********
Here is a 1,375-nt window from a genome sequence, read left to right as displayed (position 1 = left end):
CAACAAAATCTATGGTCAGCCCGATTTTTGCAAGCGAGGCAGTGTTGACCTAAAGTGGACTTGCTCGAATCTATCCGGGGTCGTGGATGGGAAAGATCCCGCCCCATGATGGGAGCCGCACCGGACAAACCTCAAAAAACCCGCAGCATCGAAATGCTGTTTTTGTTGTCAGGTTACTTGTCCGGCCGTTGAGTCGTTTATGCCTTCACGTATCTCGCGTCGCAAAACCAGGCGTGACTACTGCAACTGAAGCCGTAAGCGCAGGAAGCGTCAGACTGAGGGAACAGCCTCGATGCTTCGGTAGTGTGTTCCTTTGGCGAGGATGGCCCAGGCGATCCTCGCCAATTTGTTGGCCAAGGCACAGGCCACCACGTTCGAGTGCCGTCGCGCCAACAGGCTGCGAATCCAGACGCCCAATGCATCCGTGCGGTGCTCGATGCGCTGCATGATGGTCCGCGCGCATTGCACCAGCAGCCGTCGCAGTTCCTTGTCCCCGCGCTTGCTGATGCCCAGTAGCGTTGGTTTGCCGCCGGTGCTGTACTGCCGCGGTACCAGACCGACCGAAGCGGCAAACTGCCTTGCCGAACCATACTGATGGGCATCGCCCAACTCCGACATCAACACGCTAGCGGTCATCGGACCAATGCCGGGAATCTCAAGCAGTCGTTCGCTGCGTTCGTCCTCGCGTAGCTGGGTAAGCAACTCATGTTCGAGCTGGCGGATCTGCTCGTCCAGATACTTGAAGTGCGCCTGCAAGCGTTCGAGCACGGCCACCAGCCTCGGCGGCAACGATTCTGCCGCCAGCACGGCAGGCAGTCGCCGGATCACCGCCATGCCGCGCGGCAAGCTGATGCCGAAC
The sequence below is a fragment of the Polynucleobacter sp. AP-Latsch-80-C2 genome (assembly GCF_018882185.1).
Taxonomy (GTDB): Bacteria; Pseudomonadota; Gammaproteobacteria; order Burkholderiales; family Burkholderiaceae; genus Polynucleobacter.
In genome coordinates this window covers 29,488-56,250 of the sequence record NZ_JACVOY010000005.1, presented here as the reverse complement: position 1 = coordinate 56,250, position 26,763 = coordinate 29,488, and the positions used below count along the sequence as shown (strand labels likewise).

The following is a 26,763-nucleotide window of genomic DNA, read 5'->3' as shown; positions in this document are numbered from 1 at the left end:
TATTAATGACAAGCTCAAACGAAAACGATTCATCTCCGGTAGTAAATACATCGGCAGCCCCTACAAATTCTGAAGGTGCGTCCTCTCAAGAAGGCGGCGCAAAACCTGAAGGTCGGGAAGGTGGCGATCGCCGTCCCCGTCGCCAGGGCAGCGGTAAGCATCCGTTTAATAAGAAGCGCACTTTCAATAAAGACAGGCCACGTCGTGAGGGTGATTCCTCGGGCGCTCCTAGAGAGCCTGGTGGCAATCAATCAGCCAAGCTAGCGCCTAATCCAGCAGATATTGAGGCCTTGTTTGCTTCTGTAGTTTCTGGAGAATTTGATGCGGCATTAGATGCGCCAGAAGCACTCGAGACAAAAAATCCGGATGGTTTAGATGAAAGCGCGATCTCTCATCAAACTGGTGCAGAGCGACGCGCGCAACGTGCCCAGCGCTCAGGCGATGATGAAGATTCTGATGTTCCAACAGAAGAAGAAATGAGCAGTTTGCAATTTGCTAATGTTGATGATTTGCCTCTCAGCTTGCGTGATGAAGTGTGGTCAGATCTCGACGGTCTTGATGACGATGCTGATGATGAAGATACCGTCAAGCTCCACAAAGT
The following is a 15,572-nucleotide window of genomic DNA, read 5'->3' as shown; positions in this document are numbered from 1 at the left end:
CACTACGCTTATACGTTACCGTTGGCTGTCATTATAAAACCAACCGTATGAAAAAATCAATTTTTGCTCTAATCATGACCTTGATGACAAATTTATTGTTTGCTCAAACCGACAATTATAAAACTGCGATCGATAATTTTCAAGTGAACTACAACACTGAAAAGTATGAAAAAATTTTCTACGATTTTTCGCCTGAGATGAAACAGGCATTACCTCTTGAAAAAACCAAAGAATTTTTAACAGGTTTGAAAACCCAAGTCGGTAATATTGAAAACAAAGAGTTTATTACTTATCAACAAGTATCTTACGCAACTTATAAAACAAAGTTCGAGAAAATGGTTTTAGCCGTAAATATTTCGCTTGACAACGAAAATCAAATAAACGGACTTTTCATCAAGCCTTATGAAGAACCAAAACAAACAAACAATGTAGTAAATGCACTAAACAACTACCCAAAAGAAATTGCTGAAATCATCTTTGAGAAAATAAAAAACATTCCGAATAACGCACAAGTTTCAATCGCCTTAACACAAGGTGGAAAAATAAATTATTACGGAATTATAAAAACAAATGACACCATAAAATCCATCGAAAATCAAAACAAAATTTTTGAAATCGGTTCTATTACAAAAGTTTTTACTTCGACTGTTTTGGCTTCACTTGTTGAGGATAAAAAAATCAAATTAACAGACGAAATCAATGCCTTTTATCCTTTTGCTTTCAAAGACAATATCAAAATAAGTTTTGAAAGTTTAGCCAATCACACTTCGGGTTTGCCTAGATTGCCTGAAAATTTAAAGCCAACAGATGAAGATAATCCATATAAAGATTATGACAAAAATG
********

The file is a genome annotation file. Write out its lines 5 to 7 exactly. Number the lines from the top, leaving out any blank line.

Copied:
In genome coordinates this window covers 29,488-56,250 of the sequence record NZ_JACVOY010000005.1, presented here as the reverse complement: position 1 = coordinate 56,250, position 26,763 = coordinate 29,488, and the positions used below count along the sequence as shown (strand labels likewise).

The following is a 26,763-nucleotide window of genomic DNA, read 5'->3' as shown; positions in this document are numbered from 1 at the left end:
TATTAATGACAAGCTCAAACGAAAACGATTCATCTCCGGTAGTAAATACATCGGCAGCCCCTACAAATTCTGAAGGTGCGTCCTCTCAAGAAGGCGGCGCAAAACCTGAAGGTCGGGAAGGTGGCGATCGCCGTCCCCGTCGCCAGGGCAGCGGTAAGCATCCGTTTAATAAGAAGCGCACTTTCAATAAAGACAGGCCACGTCGTGAGGGTGATTCCTCGGGCGCTCCTAGAGAGCCTGGTGGCAATCAATCAGCCAAGCTAGCGCCTAATCCAGCAGATATTGAGGCCTTGTTTGCTTCTGTAGTTTCTGGAGAATTTGATGCGGCATTAGATGCGCCAGAAGCACTCGAGACAAAAAATCCGGATGGTTTAGATGAAAGCGCGATCTCTCATCAAACTGGTGCAGAGCGACGCGCGCAACGTGCCCAGCGCTCAGGCGATGATGAAGATTCTGATGTTCCAACAGAAGAAGAAATGAGCAGTTTGCAATTTGCTAATGTTGATGATTTGCCTCTCAGCTTGCGTGATGAAGTGTGGTCAGATCTCGACGGTCTTGATGACGATGCTGATGATGAAGATACCGTCAAGCTCCACAAAGT